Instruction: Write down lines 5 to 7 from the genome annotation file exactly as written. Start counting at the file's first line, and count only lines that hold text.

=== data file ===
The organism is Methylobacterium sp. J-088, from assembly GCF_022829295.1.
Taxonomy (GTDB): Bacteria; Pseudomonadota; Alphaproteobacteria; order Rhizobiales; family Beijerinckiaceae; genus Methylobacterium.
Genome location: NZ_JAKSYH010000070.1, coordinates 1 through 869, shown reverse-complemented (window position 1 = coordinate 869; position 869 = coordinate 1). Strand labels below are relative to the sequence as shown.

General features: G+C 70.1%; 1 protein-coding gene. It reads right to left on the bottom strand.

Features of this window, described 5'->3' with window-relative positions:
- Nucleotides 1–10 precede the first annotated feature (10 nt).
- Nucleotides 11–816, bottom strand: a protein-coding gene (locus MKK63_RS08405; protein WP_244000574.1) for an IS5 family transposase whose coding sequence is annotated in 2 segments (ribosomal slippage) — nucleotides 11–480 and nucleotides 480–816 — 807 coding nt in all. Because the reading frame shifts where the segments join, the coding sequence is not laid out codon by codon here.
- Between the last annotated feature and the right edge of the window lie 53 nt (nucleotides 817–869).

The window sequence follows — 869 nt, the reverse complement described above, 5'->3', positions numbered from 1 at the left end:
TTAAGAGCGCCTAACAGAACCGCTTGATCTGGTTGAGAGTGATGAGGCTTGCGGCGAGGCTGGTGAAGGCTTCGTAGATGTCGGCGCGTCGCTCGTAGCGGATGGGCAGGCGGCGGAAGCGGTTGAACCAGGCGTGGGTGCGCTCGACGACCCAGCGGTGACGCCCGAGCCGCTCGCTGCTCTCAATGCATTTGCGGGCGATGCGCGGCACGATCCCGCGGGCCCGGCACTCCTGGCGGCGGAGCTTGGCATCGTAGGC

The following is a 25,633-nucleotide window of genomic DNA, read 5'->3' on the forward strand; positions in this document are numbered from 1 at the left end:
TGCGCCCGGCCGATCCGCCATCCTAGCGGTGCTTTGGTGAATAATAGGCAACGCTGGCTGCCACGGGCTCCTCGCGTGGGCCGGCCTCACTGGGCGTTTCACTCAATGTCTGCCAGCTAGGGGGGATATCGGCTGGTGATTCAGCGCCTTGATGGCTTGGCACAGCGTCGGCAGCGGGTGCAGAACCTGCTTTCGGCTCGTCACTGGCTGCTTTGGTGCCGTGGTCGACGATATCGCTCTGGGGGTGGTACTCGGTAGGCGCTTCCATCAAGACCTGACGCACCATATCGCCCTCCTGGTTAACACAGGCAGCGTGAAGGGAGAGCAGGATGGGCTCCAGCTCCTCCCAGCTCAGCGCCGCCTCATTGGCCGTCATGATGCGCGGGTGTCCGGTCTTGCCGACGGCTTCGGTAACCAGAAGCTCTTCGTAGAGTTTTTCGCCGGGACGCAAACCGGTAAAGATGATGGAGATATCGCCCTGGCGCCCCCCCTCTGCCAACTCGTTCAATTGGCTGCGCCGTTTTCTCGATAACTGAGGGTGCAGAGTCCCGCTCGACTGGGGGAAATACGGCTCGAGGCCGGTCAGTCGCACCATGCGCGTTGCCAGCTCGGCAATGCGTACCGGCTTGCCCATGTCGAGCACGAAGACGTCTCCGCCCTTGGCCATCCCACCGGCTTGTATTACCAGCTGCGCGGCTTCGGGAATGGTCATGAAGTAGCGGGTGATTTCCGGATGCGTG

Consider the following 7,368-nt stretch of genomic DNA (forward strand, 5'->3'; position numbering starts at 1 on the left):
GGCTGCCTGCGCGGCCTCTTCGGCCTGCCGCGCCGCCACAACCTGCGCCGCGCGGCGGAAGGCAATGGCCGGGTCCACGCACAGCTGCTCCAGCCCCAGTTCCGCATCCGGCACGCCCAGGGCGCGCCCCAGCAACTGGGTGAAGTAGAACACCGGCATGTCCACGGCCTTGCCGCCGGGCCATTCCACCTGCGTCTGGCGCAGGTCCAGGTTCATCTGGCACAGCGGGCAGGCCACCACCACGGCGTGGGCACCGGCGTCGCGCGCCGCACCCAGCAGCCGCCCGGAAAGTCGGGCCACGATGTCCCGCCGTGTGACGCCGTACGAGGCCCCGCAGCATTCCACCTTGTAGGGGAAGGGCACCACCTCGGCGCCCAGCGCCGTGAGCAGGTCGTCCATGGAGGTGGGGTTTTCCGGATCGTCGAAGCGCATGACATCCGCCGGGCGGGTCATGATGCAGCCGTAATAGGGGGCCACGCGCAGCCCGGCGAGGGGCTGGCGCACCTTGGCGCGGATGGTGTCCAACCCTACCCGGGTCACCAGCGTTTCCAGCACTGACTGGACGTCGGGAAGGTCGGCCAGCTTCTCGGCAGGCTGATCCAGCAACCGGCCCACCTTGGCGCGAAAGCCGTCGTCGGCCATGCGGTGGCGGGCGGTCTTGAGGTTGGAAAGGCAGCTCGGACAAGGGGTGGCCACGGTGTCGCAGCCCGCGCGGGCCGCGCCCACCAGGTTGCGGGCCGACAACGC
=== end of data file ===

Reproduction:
Features of this window, described 5'->3' with window-relative positions:
- Nucleotides 1–10 precede the first annotated feature (10 nt).
- Nucleotides 11–816, bottom strand: a protein-coding gene (locus MKK63_RS08405; protein WP_244000574.1) for an IS5 family transposase whose coding sequence is annotated in 2 segments (ribosomal slippage) — nucleotides 11–480 and nucleotides 480–816 — 807 coding nt in all. Because the reading frame shifts where the segments join, the coding sequence is not laid out codon by codon here.